This book is the first to offer a detailed analysis of Aristotelian and Kantian ethics together, in a way that remains faithful to the texts and responsive to debates in contemporary ethics. Recent moral philosophy has seen a revival of interest in the concept of virtue, and with it a reassessment of the role of virtue in the work of Aristotle and Kant. This book brings that re-assessment to a new level of sophistication. Nancy Sherman argues that Kant preserves a (...) notion of virtue in his moral theory that bears recognisable traces of the Aristotelian and Stoic traditions, and that his complex anthropology of morals brings him into surprising alliance with Aristotle. She develops her argument through close readings of major texts by both Aristotle and Kant, illustrating points of congruence and contrast. (shrink)
Culture After Humanism asks what happens to the authority of traditional Western modes of thought in the wake of postcolonial theory. Iain Chambers investigates moments of tension, interruptions which transform our perception of the world and test the limits of language, art and technology. In a series of interlinked discussions, ranging in focus from Susan Sontag's novel The Volcano Lover to the philosophy of Martin Heidegger, Jimi Hendrix and Baroque architecture and music, Chambers weaves together a critique of Western humanism, (...) exploring issues of colonization and migration, language and identity. Culture After Humanism offers a new approach to cultural history, a 'post-humanist' perspective which challenges our sense of a world in which the subject is sovereign language, the transparent medium of its agency, and truth, the product of reason. (shrink)
Aristotle is widely regarded as the greatest of all philosophers; indeed, he is traditionally referred to simply as `the philosopher'. Today, after more than two millennia, his arguments and ideas continue to stimulate philosophers and provoke them to controversy. In this book J.L. Ackrill conveys the force and excitement of Aristotle's philosophical investigations, thereby showing why contemporary philosophers still draw from him and return to him. He quotes extensively from Aristotle's works in his own notably clear English translation, and a (...) picture emerges of a lucid, lively, subtle and tough-minded thinker of astonishing range and penetration. Professor Ackrill identifies many striking connections between Aristotle's ideas and ideas in recent philosophy; he also raises philosophical questions of his own, and exemplifies the way in which Aristotle can still be argued with and learned from. (shrink)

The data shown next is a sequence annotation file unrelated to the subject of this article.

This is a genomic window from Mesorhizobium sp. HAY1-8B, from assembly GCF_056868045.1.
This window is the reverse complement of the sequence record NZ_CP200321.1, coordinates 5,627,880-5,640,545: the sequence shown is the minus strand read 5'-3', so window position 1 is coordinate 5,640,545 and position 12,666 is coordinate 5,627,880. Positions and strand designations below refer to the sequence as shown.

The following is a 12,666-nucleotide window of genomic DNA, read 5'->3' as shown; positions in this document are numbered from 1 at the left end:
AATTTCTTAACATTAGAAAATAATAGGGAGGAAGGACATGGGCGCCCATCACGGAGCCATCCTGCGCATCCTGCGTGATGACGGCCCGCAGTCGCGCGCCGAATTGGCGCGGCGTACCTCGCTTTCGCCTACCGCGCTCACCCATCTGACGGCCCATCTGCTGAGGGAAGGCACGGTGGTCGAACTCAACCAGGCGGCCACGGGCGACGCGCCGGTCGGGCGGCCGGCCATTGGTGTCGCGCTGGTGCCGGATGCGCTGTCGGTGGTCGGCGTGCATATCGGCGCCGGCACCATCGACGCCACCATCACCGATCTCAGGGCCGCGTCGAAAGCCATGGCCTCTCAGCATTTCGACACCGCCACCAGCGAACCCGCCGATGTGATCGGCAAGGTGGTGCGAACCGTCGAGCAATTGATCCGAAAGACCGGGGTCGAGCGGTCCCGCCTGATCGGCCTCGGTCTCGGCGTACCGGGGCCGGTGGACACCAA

This book is concerned with the role of economic philosophy ("ideas") in the processes of belief-formation and social change. Its aim is to further our understanding of the behavior of the individual economic agent by bringing to light and examining the function of non-rational dispositions and motivations ("passions") in the determination of the agent's beliefs and goals. Drawing on the work of David Hume and Adam Smith, the book spells out the particular ways in which the passions come to affect (...) our ordinary understanding and conduct in practical affairs and the intergenerational and interpersonal transmission of ideas through language. Concern with these problems, it is argued, lies at the heart of an important tradition in the British moral philosophy. This emphasis on the non-rational nature of our belief-fixation mechanisms has important implications: it helps to clarify and qualify the misleading claims often made by utilitarian, Marxist, Keynesian, and neo-liberal economic philosophers, all of whom stress the overriding power of ideas to shape conduct, policy, and institutions. (shrink)
This collection by a distinguished group of philosophers, psychologists, and physiologists reflects an interdisciplinary approach to the central question of cognitive science: how do we model the mind? Among the topics explored are the relationships (theoretical, reductive, and explanatory) between philosophy, psychology, computer science, and physiology; what should be asked of models in science generally, and in cognitive science in particular; whether theoretical models must make essential reference to objects in the environment; whether there are human competences that are resistant, (...) in principle, to modelling; whether simulated thinking and intentionality are really thinking and intentionality; how semantics can be generated from syntactics; the meaning of the terms "representations" and "modelling;" whether the nature of the "hardware" matters; and whether computer models of humans are "dehumanizing." Contributors include Donald Davidson, Daniel C. Dennett, Margaret A. Boden, Adam Morton, Dennis Noble, T. Poggio, Colin Blakemore, K.V. Wilkes, P.N. Johnson-Laird, and Jonathan St. B.T. Evans. (shrink)
The Neoplatonist philosophers who flourished between the third and sixth centuries AD had a profound influence on western philosophy, on both Christian and Islamic literature and the visual arts from the Renaissance to modern times. This extensively revised and updated second edition of Neoplatonists provides a valuable introduction to the thought of four central Neoplatonic philosophers, Plotinus, Porphyry, Proclus and Iamblichus. John Gregory presents new translations of a selection of key passages from Neoplatonist writings, an introduction that puts in context (...) the writings, and an epilogue detailing the legacy and influence of Neoplatonist thought. (shrink)